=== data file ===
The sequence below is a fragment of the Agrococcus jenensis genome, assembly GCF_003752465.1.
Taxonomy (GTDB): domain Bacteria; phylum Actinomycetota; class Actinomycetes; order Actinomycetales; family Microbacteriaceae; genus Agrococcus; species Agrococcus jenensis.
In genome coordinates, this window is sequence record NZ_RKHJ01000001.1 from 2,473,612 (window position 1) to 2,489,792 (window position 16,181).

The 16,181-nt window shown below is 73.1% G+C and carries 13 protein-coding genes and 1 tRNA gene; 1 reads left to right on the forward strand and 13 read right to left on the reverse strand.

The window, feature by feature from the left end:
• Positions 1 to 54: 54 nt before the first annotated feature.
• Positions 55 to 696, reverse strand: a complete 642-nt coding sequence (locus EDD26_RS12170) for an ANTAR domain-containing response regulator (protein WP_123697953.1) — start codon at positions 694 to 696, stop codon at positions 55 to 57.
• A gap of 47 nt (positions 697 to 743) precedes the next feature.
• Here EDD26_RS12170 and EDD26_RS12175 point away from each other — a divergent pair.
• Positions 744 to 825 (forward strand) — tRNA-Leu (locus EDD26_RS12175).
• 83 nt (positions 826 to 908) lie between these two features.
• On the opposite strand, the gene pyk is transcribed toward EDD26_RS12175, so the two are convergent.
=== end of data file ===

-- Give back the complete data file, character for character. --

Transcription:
The sequence below is a fragment of the Agrococcus jenensis genome, assembly GCF_003752465.1.
Taxonomy (GTDB): domain Bacteria; phylum Actinomycetota; class Actinomycetes; order Actinomycetales; family Microbacteriaceae; genus Agrococcus; species Agrococcus jenensis.
In genome coordinates, this window is sequence record NZ_RKHJ01000001.1 from 2,473,612 (window position 1) to 2,489,792 (window position 16,181).

The 16,181-nt window shown below is 73.1% G+C and carries 13 protein-coding genes and 1 tRNA gene; 1 reads left to right on the forward strand and 13 read right to left on the reverse strand.

The window, feature by feature from the left end:
• Positions 1 to 54: 54 nt before the first annotated feature.
• Positions 55 to 696, reverse strand: a complete 642-nt coding sequence (locus EDD26_RS12170) for an ANTAR domain-containing response regulator (protein WP_123697953.1) — start codon at positions 694 to 696, stop codon at positions 55 to 57.
• A gap of 47 nt (positions 697 to 743) precedes the next feature.
• Here EDD26_RS12170 and EDD26_RS12175 point away from each other — a divergent pair.
• Positions 744 to 825 (forward strand) — tRNA-Leu (locus EDD26_RS12175).
• 83 nt (positions 826 to 908) lie between these two features.
• On the opposite strand, the gene pyk is transcribed toward EDD26_RS12175, so the two are convergent.